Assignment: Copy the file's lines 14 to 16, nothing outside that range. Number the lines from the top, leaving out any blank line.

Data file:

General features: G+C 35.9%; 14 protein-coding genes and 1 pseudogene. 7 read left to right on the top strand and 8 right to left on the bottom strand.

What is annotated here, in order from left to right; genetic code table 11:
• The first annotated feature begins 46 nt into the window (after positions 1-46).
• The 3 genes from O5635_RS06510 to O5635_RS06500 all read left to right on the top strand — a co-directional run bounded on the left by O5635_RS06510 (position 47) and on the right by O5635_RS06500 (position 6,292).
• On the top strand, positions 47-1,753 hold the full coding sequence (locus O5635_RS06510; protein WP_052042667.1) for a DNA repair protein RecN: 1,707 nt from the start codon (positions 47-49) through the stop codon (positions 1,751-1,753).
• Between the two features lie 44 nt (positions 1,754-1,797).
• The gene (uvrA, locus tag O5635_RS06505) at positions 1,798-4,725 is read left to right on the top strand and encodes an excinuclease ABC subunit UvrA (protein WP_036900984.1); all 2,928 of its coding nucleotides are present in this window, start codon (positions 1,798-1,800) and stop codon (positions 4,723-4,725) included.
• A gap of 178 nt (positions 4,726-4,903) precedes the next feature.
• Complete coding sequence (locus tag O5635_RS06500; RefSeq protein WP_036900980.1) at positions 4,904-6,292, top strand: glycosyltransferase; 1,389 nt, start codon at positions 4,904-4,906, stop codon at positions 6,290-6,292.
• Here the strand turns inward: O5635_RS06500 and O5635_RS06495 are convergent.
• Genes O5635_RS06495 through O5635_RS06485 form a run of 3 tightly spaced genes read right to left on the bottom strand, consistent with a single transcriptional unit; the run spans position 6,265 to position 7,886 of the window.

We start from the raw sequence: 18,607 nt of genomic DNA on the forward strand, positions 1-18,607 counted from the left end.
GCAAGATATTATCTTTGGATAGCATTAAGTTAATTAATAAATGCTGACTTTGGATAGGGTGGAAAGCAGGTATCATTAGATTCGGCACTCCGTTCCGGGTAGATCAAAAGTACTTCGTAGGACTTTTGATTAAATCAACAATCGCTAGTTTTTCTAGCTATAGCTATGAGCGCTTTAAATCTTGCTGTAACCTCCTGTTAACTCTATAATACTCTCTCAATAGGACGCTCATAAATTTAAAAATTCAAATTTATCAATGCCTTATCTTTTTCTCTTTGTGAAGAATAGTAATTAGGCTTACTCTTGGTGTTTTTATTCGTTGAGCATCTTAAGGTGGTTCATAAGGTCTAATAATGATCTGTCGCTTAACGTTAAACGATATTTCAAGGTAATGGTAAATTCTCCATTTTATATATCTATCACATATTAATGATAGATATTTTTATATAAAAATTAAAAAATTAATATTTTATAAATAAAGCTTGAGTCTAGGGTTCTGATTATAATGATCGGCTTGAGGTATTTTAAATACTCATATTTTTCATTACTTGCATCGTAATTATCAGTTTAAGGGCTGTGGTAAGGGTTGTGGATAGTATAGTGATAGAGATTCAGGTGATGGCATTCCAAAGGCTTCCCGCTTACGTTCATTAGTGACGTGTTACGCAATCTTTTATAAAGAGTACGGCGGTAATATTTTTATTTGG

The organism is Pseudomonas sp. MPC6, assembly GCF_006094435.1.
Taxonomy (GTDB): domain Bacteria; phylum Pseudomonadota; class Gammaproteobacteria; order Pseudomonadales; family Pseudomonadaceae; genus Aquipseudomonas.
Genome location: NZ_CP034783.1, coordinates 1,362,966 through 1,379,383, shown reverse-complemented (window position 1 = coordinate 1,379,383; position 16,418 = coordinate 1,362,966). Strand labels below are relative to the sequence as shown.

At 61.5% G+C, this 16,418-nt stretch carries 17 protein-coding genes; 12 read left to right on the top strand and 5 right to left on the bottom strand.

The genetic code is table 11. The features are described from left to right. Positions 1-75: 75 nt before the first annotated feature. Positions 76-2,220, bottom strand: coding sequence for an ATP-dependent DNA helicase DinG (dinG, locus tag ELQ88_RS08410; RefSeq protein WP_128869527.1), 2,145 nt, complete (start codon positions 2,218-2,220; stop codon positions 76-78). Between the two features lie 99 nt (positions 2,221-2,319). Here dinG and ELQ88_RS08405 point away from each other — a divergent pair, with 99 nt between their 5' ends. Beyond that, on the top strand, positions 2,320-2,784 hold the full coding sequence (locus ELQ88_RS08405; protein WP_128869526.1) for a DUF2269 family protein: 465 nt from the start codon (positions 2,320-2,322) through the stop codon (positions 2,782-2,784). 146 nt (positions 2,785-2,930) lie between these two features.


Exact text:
The organism is Pseudomonas sp. MPC6, assembly GCF_006094435.1.
Taxonomy (GTDB): domain Bacteria; phylum Pseudomonadota; class Gammaproteobacteria; order Pseudomonadales; family Pseudomonadaceae; genus Aquipseudomonas.
Genome location: NZ_CP034783.1, coordinates 1,362,966 through 1,379,383, shown reverse-complemented (window position 1 = coordinate 1,379,383; position 16,418 = coordinate 1,362,966). Strand labels below are relative to the sequence as shown.